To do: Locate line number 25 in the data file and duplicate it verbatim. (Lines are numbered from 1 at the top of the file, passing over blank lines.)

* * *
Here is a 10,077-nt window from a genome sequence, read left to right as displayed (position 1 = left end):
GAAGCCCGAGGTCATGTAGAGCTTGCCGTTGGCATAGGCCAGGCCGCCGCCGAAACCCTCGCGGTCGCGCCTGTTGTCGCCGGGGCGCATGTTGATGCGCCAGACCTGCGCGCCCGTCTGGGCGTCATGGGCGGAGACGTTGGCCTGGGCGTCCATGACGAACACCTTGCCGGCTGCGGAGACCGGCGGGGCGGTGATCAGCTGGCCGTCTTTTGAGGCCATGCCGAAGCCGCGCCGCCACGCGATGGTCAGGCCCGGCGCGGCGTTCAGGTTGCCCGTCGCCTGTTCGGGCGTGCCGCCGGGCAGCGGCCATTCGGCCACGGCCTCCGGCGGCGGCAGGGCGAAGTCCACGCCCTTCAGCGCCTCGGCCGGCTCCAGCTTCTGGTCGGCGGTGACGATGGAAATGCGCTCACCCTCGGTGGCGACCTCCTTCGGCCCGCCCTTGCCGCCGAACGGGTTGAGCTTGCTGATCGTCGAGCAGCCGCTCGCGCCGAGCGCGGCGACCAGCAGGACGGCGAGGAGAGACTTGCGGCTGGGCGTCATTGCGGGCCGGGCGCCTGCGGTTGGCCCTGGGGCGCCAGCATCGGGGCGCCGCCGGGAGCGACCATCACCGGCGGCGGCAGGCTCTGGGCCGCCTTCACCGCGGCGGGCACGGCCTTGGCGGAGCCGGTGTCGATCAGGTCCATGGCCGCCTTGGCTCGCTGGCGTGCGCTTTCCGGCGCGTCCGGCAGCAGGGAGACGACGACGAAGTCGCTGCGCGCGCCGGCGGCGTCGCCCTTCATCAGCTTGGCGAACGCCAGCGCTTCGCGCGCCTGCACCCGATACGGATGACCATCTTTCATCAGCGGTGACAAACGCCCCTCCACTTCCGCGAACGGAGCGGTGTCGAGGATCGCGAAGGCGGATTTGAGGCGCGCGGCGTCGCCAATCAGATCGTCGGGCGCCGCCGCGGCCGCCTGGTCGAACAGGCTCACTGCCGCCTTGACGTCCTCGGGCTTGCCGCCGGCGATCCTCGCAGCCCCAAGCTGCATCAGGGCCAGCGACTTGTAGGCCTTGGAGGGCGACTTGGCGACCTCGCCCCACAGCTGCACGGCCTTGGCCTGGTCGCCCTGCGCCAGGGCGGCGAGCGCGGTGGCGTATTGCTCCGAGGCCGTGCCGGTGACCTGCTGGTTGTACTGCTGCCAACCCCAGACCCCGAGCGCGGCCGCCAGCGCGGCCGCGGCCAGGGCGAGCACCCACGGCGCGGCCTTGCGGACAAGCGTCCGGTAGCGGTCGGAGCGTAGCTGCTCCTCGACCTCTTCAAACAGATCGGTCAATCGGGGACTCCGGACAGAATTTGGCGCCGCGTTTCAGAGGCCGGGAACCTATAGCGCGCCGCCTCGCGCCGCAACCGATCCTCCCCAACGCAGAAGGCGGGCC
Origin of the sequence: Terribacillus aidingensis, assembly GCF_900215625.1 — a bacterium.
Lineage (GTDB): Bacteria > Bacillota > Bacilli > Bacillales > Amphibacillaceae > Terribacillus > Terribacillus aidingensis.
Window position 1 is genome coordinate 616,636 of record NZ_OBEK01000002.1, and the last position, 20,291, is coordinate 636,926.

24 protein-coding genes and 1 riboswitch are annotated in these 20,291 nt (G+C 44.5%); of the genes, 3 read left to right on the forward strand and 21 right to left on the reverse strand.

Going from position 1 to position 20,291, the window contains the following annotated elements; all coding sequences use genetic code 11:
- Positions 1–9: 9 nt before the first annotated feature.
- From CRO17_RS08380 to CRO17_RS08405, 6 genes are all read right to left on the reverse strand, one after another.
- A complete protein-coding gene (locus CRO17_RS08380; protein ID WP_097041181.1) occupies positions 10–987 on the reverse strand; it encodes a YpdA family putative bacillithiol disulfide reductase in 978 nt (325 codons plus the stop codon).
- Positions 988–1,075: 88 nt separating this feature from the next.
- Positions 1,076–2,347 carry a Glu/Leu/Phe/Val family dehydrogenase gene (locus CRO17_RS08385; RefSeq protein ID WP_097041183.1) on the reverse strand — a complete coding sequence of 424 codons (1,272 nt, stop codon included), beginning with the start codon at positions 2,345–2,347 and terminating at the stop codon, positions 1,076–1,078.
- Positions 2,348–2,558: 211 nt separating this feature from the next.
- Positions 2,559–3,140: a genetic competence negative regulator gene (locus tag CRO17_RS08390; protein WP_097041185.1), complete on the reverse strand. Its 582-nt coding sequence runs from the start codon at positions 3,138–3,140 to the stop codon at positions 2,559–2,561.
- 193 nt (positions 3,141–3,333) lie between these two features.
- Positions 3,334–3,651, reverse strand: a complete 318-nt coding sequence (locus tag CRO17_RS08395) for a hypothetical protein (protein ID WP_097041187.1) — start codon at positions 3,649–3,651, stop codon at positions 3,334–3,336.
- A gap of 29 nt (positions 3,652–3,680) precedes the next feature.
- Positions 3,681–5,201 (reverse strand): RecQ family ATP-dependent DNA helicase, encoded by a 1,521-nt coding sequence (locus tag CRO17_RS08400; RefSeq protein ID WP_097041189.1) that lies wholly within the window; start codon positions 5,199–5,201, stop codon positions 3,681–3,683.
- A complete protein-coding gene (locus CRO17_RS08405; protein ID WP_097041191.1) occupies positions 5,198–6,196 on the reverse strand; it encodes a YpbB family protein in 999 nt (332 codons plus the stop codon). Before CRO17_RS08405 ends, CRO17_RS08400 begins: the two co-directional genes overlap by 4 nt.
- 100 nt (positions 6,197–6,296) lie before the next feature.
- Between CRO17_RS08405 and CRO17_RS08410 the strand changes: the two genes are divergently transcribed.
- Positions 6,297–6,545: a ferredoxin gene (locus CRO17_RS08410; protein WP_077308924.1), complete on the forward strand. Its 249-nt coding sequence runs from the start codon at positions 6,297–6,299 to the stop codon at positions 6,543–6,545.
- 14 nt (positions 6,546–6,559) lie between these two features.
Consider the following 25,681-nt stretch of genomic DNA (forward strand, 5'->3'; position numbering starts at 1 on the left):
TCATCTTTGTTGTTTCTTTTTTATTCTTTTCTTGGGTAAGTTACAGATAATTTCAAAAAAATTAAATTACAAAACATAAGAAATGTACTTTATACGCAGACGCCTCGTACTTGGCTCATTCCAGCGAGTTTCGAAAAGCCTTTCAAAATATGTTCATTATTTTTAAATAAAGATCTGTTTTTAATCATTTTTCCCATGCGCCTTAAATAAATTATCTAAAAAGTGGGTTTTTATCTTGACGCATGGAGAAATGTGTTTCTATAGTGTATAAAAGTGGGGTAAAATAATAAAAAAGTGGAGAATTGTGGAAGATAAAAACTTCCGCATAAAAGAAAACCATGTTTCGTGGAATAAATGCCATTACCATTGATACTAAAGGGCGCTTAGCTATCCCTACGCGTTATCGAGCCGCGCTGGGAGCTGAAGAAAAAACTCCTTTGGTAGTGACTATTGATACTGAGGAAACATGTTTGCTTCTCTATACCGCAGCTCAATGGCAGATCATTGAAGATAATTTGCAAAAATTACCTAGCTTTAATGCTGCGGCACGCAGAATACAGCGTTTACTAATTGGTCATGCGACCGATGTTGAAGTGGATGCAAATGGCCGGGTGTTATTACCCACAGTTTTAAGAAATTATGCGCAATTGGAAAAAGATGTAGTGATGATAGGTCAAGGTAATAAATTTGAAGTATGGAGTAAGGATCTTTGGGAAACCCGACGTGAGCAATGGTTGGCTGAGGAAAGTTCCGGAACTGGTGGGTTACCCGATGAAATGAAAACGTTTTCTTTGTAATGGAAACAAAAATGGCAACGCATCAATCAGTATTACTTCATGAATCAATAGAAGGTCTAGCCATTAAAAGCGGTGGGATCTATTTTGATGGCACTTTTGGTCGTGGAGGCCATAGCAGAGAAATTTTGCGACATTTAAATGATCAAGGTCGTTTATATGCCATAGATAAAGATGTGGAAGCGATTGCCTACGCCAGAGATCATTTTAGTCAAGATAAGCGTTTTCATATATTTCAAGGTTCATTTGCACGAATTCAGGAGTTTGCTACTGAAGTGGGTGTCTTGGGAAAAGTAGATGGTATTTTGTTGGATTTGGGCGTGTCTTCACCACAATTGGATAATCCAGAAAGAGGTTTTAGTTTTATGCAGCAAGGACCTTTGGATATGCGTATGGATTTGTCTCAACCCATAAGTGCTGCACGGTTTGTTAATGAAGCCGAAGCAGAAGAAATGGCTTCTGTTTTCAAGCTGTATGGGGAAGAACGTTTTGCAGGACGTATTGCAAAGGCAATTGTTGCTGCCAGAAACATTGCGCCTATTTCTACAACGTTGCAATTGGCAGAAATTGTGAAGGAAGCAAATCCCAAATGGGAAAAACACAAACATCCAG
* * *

TCATCTTTGTTGTTTCTTTTTTATTCTTTTCTTGGGTAAGTTACAGATAATTTCAAAAAAATTAAATTACAAAACATAAGAAATGTACTTTATACGCAGACGCCTCGTACTTGGCTCATTCCAGCGAGTTTCGAAAAGCCTTTCAAAATATGTTCATTATTTTTAAATAAAGATCTGTTTTTAATCATTTTTCCCATGCGCCTTAAATAAATTATCTAAAAAGTGGGTTTTTATCTTGACGCATGGAGAAATGTGTTTCTATAGTGTATAAAAGTGGGGTAAAATAATAAAAAAGTGGAGAATTGTGGAAGATAAAAACTTCCGCATAAAAGAAAACCATGTTTCGTGGAATAAATGCCATTACCATTGATACTAAAGGGCGCTTAGCTATCCCTACGCGTTATCGAGCCGCGCTGGGAGCTGAAGAAAAAACTCCTTTGGTAGTGACTATTGATACTGAGGAAACATGTTTGCTTCTCTATACCGCAGCTCAATGGCAGATCATTGAAGATAATTTGCAAAAATTACCTAGCTTTAATGCTGCGGCACGCAGAATACAGCGTTTACTAATTGGTCATGCGACCGATGTTGAAGTGGATGCAAATGGCCGGGTGTTATTACCCACAGTTTTAAGAAATTATGCGCAATTGGAAAAAGATGTAGTGATGATAGGTCAAGGTAATAAATTTGAAGTATGGAGTAAGGATCTTTGGGAAACCCGACGTGAGCAATGGTTGGCTGAGGAAAGTTCCGGAACTGGTGGGTTACCCGATGAAATGAAAACGTTTTCTTTGTAATGGAAACAAAAATGGCAACGCATCAATCAGTATTACTTCATGAATCAATAGAAGGTCTAGCCATTAAAAGCGGTGGGATCTATTTTGATGGCACTTTTGGTCGTGGAGGCCATAGCAGAGAAATTTTGCGACATTTAAATGATCAAGGTCGTTTATATGCCATAGATAAAGATGTGGAAGCGATTGCCTACGCCAGAGATCATTTTAGTCAAGATAAGCGTTTTCATATATTTCAAGGTTCATTTGCACGAATTCAGGAGTTTGCTACTGAAGTGGGTGTCTTGGGAAAAGTAGATGGTATTTTGTTGGATTTGGGCGTGTCTTCACCACAATTGGATAATCCAGAAAGAGGTTTTAGTTTTATGCAGCAAGGACCTTTGGATATGCGTATGGATTTGTCTCAACCCATAAGTGCTGCACGGTTTGTTAATGAAGCCGAAGCAGAAGAAATGGCTTCTGTTTTCAAGCTGTATGGGGAAGAACGTTTTGCAGGACGTATTGCAAAGGCAATTGTTGCTGCCAGAAACATTGCGCCTATTTCTACAACGTTGCAATTGGCAGAAATTGTGAAGGAAGCAAATCCCAAATGGGAAAAACACAAACATCCAG